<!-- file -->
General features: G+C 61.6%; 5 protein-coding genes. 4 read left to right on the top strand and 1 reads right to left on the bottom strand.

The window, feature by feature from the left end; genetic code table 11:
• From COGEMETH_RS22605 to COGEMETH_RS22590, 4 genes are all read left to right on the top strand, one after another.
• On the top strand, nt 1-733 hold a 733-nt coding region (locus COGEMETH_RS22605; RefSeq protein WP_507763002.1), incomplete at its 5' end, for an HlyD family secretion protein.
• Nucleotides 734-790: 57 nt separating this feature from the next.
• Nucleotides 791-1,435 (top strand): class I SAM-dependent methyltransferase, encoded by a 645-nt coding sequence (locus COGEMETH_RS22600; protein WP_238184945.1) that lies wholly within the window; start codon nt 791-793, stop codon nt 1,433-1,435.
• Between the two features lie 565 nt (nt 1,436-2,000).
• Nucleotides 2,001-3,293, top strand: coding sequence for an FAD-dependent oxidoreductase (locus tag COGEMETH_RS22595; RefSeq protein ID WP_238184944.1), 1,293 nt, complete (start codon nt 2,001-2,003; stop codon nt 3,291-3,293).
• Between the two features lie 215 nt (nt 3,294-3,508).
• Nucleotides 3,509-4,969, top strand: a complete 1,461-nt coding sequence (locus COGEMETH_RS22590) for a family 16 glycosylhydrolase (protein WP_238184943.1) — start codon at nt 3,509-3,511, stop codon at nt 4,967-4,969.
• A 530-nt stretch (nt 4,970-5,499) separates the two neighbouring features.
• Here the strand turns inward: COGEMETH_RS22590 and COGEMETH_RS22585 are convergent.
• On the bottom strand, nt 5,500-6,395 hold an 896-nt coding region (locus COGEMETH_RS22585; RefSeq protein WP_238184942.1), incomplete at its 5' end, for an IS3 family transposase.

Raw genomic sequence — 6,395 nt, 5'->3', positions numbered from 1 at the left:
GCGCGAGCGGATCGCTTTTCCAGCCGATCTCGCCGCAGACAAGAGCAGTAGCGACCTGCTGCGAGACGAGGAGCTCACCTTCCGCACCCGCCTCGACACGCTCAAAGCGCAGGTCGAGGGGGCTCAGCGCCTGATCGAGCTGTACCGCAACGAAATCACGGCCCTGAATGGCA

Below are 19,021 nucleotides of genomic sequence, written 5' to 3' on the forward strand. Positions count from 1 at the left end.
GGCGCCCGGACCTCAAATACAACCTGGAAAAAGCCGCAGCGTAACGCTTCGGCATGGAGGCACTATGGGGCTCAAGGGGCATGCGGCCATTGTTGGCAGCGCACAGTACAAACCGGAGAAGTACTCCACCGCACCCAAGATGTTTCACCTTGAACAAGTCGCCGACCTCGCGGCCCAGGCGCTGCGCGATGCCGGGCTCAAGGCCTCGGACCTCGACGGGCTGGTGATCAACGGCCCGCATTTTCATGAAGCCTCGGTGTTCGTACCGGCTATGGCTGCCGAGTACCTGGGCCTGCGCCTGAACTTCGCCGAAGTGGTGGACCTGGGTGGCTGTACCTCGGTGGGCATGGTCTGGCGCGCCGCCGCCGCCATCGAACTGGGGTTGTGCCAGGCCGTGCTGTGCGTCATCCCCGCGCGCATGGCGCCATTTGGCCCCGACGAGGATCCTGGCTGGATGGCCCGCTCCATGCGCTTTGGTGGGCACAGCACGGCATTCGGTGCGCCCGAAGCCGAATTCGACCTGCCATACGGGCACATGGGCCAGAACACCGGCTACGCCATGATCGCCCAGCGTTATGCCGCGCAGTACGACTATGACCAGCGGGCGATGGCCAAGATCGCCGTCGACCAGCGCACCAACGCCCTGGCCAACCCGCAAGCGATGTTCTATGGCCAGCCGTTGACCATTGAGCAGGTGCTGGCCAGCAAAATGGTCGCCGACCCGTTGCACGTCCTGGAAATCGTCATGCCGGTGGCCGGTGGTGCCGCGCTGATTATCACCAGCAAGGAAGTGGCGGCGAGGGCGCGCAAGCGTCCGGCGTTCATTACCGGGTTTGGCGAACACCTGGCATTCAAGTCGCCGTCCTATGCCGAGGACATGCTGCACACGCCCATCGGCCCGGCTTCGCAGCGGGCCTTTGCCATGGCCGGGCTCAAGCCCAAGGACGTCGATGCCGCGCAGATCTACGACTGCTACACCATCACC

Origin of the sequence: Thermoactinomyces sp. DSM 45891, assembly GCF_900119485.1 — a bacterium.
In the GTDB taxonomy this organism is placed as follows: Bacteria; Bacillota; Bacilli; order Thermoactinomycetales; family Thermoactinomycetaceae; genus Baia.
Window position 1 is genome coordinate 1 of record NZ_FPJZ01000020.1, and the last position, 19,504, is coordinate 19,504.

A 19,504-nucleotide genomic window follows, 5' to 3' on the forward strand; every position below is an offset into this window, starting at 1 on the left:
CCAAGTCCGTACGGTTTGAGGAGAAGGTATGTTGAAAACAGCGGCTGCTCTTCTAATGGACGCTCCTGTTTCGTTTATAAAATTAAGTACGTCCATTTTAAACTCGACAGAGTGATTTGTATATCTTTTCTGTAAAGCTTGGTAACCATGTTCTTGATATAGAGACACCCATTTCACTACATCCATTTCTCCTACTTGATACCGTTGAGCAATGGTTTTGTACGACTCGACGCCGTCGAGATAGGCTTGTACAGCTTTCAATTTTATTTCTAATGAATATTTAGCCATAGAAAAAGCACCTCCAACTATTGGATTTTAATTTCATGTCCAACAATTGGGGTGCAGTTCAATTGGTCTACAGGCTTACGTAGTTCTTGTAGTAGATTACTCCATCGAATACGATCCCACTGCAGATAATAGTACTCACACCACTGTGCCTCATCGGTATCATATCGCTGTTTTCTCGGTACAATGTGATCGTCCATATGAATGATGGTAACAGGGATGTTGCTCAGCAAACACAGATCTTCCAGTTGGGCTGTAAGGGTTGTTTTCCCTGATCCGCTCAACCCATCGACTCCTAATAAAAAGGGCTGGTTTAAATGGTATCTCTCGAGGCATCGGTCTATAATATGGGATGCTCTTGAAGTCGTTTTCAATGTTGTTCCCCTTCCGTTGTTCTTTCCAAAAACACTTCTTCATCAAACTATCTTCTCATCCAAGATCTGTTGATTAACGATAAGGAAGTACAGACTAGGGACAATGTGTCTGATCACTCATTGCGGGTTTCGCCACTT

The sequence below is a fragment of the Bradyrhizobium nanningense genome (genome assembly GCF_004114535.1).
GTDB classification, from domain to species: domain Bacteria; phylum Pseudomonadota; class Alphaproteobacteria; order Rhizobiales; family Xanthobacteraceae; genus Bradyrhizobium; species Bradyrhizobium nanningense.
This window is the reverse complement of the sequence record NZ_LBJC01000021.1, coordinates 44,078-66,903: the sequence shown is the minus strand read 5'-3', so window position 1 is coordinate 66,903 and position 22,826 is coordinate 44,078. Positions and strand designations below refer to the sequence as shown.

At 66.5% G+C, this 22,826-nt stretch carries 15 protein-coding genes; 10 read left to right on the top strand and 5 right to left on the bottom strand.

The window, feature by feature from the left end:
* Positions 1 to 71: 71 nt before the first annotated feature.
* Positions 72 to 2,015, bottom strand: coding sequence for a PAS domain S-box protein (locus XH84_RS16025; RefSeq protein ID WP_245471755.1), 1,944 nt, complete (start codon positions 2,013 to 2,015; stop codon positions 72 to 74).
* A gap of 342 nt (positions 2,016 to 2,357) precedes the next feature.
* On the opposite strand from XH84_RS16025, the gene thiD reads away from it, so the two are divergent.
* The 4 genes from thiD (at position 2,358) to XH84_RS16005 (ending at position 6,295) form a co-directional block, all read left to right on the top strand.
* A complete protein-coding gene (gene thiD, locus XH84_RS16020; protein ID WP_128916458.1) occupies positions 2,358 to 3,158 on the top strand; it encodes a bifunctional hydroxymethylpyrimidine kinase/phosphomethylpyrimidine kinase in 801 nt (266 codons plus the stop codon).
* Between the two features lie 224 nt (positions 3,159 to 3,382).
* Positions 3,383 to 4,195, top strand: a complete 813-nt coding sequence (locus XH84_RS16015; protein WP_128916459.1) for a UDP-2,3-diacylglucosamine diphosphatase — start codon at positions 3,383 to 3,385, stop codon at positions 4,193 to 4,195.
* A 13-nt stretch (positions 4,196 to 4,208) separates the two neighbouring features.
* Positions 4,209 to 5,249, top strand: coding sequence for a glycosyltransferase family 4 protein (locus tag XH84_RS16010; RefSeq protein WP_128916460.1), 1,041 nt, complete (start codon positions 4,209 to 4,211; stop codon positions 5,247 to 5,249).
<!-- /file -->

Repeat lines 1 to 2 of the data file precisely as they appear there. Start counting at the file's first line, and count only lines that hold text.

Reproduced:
General features: G+C 61.6%; 5 protein-coding genes. 4 read left to right on the top strand and 1 reads right to left on the bottom strand.

The window, feature by feature from the left end; genetic code table 11: